Apple's next iPhone could include an 8-megapixel camera manufactured by Sony. At least, that's the conjecture flying around the Web, after Sony CEO Howard Stringer suggested his company is manufacturing components for its rival.
"Why should I make Apple the best camera?" Stringer asked the Wall Street Journal's Walt Mossberg during an April 1 talk at Carnegie Hall, after apparently suggesting that one of Sony's factories built sensors for Apple's iPhone and iPad.
Sony has never been acknowledged as an Apple component maker, leading to speculation that Sony components will find their way into the next version of the iPhone and possibly the iPad. As noted by the blog 9to5Mac, that would dovetail neatly with TheStreet's report from April 2010 that Apple had picked Sony as a vendor for an 8-megapixel iPhone camera, displacing OmniVision.
In addition to higher-resolution cameras, current rumors suggest the iPhone 5 could include Apple's A5 proprietary processor, hardware upgraded to enable 3G FaceTime video conferencing, and NFC (near-field communication) technology, which could enable the device to act as an electronic wallet. Over the summer, Apple hired an NFC expert as the new product manager for mobile commerce, in addition to publishing a number of NFC-related patents.
An 8-megapixel camera, paired with NFC and other technology, could allow Apple to compete more heartily against a growing family of increasingly sophisticated Google Android devices. That being said, speculation also abounds that Apple will delay the iPhone 5 past the usual summer release date for its smartphones, to later in 2011.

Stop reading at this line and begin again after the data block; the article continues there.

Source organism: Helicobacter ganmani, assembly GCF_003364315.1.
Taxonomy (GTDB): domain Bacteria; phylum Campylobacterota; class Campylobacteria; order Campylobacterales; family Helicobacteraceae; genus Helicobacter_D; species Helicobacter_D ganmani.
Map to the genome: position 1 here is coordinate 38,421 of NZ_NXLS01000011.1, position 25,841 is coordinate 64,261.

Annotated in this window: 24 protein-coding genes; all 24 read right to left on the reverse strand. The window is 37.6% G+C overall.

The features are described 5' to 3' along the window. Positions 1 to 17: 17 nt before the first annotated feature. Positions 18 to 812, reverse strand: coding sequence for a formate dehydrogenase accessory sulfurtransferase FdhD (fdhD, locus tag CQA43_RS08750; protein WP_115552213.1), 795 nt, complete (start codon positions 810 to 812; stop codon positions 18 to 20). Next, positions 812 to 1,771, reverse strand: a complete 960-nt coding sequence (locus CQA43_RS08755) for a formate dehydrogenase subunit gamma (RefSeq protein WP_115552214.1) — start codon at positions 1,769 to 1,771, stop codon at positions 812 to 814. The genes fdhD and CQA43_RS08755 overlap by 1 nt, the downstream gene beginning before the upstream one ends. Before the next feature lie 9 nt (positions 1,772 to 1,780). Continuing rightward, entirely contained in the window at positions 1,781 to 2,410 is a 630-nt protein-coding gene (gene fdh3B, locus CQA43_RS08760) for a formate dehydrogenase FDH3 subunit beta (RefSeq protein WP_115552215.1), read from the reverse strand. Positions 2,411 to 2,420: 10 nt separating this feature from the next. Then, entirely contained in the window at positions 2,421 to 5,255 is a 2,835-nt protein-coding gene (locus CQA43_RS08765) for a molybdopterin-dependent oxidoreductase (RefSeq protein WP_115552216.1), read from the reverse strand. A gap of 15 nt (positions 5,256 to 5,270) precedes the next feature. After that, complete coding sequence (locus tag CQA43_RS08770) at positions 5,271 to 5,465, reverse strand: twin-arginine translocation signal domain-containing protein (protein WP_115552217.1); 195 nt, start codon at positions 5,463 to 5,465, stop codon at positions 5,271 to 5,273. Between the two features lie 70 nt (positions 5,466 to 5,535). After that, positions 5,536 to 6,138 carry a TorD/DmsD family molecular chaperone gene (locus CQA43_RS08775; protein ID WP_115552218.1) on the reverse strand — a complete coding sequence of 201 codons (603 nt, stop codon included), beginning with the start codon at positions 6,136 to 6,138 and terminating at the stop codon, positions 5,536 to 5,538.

"Apple's apparent focus on software in its [Worldwide Developers Conference] announcement backs up what my own sources are saying about the annual conference," The Loop's Jim Dalrymple wrote in a March 28 posting. "That is, expect a software show in 2011, not a hardware event."
Meanwhile, other sources have suggested to TechCrunch that the actual release of iOS 5, the next iteration of Apple's mobile software, could also be delayed until fall. Combined with an iPhone 5 launch in that period, this would significantly alter Apple's usual habit of previewing and releasing both smartphone hardware and software in the sprint-to-summer timeframe.
"The new iOS will be heavily built around the cloud, and we could see several new services launch from Apple that take advantage of this," read TechCrunch's March 26 report. "But much of the cloud stuff will be talked about first at WWDC, Apple's developer event which will take place in June."
In addition to new cloud features, a more powerful camera could be a compelling selling point for an iPhone seeking to hold onto its market-share against the aggressions of Android Army.